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The Burning Tower review at Spid Theatre, London – ‘moving and passionately performed’

Bianca Stephens and Alice Franziska in The Burning Tower. Photo: Ali Wright
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The Burning Tower experience starts on arrival at SPID Theatre in Kensal Rise – one mile from Grenfell. Wooden chairs are arranged in a circle, as a community campaign meeting gets underway to discuss social housing.

Teenagers Sarah and Em (Bianca Stephens and Alice Franziska) have done extensive research into the history of council estates. They want to save the 100 housing developments in London that are at risk of being closed down, bulldozed – probably to build luxury flats.

The development of the two girls’ characters is superb, as is the performance of Hayley Carmichael as a mysterious, drunk older woman, who arrives late and works her way into the presentation.

We discover that Em’s parents were able to buy their flat in the 1990s as Tony Blair pushed Margaret Thatcher’s right-to-buy scheme, but Sarah’s were unable to and as a result their lives have taken different turns.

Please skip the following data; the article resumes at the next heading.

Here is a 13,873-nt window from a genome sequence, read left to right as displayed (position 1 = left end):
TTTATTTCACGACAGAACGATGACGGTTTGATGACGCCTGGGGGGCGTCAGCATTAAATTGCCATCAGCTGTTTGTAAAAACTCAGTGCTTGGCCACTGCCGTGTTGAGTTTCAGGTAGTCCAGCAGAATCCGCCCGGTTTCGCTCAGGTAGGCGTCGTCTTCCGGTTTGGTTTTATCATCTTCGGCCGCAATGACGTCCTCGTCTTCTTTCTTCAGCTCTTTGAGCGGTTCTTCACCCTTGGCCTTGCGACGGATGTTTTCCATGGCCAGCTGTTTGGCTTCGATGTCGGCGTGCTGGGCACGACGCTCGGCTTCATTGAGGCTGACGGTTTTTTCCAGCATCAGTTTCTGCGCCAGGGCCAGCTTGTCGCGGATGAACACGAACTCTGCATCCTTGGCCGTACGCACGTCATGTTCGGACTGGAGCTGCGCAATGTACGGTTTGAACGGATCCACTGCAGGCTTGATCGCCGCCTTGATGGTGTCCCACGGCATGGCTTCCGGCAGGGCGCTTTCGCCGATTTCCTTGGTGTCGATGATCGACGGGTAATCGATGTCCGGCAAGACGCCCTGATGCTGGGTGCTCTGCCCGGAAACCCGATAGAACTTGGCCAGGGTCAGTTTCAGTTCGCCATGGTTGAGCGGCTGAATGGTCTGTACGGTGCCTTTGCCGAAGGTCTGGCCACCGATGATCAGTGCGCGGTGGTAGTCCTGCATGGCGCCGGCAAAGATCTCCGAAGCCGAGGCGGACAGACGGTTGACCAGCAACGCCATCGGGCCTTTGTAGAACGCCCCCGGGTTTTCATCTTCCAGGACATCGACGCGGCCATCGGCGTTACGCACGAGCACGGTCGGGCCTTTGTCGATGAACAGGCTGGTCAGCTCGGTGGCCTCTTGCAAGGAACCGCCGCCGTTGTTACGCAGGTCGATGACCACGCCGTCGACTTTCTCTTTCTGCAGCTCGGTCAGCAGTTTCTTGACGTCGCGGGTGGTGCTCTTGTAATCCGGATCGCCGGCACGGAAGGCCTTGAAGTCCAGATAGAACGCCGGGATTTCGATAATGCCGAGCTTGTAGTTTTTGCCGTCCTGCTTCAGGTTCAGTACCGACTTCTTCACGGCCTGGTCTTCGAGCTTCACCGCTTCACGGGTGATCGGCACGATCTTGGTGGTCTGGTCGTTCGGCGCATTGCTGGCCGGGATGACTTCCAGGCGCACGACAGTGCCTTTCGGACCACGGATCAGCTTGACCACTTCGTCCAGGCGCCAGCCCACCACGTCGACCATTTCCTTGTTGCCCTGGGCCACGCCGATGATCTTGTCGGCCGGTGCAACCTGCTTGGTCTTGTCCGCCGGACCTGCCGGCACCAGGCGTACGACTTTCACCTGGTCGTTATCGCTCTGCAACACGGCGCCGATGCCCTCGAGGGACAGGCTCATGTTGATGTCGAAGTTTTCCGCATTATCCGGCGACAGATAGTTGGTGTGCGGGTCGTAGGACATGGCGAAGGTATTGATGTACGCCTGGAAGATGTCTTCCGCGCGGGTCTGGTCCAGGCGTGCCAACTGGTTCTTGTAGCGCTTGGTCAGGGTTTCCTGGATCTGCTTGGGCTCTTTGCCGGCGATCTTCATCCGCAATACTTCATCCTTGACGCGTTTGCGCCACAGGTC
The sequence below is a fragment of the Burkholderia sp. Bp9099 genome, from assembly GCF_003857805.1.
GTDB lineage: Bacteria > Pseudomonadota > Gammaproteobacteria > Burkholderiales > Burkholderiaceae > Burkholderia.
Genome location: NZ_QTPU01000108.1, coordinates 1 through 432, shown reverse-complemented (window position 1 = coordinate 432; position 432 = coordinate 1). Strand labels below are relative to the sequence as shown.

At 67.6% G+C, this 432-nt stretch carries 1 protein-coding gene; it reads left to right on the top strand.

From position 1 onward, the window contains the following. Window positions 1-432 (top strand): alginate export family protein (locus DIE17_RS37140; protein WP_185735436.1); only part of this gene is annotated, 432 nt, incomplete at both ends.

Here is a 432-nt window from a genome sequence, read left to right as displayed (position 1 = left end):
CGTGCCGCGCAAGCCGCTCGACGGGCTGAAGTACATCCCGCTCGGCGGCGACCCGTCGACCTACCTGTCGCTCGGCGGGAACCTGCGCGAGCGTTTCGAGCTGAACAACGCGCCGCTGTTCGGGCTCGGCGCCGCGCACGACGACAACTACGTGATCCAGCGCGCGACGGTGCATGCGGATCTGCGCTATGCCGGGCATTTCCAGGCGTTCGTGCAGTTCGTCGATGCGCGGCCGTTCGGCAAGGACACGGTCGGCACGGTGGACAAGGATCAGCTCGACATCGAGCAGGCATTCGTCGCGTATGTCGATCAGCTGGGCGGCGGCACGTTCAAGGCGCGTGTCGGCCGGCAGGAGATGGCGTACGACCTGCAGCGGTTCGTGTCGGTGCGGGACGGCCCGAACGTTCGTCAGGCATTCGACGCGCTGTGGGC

Friendship is a key theme in Helena Thompson’s play as the girls work through the pressures that lack of stability and the Grenfell fire have placed on their relationship. Similarly, mental health is explored as we discover Sarah carries a knife, not for protection, but self-harm.

Audience participation is encouraged in Hannah Gittos’ production through the use of candles, cupcakes and notes of paper – the (mostly white, middle-class) audience obliges. The sound, set and lighting are all highly effective. The blackouts and power cuts are a reminder of worsening austerity.

A recording of a reading of the names of the known Grenfell victims is incredibly moving and given necessary time and space. You leave feeling sad and hopeful, but wondering if there is an answer to all this, social housing might not be enough.

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Passionately performed and moving love letter to social reform